The awarding of the European Inventor Award by the European Patent Office (EPO) took place for the 13th time this year. Since 2007, and for the 12th time in a row, the European Patent Office relies on the expertise of the Munich team of the agency for events and live marketing VOK DAMS, which this time again is responsible for the staging of the event.

Around 600 guests from politics, business, intellectual property, science and academia attended the event in Paris, Saint-Germain-en-Laye. The winners come from seven countries (France, Germany, Ireland, Netherlands, Switzerland, Russia and the US), and include four women, the highest number ever in the history of the Award. The annual Award honours individuals and teams who with their inventions have helped to advance technology, further social and economic development, and generate employment. The winners were chosen by an independent international jury from more than 500 individuals and teams of inventors put forward for this year’s Award.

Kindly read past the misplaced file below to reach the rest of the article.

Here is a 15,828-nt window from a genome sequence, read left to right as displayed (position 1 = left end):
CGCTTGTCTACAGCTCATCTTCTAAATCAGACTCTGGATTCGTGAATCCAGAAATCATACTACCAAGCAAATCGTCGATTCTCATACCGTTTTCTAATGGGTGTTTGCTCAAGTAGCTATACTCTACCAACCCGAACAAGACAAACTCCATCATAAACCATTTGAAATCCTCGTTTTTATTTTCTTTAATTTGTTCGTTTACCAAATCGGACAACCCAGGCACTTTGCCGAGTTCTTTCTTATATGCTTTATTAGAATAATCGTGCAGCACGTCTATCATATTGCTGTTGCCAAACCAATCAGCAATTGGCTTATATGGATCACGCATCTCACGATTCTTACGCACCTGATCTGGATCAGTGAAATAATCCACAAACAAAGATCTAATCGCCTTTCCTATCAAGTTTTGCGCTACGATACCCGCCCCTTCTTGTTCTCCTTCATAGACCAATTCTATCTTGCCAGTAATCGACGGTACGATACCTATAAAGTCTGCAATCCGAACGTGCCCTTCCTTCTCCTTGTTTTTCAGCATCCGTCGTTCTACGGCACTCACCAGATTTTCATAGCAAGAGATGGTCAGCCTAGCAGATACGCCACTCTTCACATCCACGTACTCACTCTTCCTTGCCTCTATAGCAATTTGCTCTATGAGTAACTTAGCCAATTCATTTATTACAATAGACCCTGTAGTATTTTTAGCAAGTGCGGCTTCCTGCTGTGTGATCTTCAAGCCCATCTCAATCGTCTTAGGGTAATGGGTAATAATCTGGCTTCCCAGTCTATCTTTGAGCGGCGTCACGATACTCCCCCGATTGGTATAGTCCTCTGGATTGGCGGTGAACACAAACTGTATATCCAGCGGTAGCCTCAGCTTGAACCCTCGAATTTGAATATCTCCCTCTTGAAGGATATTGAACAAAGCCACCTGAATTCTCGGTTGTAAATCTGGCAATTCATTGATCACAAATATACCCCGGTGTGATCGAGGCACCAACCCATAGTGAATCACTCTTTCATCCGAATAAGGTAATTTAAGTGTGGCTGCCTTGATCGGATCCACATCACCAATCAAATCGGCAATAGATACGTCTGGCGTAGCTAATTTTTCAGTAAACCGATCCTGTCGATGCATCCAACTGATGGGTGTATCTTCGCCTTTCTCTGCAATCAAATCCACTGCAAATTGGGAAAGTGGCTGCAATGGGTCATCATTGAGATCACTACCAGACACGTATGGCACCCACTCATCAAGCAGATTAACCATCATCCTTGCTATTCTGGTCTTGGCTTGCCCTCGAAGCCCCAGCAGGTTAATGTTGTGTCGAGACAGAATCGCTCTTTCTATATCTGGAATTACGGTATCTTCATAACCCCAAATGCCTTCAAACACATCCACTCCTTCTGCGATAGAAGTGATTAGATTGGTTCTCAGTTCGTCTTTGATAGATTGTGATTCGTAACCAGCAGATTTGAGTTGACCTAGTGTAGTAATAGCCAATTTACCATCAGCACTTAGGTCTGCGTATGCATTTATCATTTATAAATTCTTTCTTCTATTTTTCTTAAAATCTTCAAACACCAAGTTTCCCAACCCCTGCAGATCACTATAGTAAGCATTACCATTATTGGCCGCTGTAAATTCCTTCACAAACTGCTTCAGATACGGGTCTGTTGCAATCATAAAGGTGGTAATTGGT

“The inventiveness and creativity of this year’s European Inventor Award winners highlight Europe’s attractiveness as a prime technology region for scientists and inventors from all over the world,” said EPO President Benoît Battistelli at the Award ceremony.

The winners 2018:

  • Industry:
    Agnès Poulbot and Jacques Barraud † (France) for a self-renewing tyre tread.
  • Research:
    Jens Frahm (Germany) for increasing the speed of magnetic resonance imaging (MRI) in real time.
  • Non-EPO countries:
    Esther Sans Takeuchi (United States) for the development of long-life batteries for implantable cardioverter-defibrillators (ICDs).
  • Small and medium-sized enterprises (SMEs):
    Jane ní Dhulchaointigh and Team (Ireland) for Sugru, a multi-purpose mouldable glue.
  • Popular Prize:
    Erik Loopstra (Netherlands) and Vadim Banine (Netherlands / Russia) for the innovation in EUV lithography for smaller and faster microchips
  • Lifetime achievement:
    Ursula Keller (Switzerland) developed the SESAM mirror – a practical method to turn continuous laser light into ultrafast laser pulses.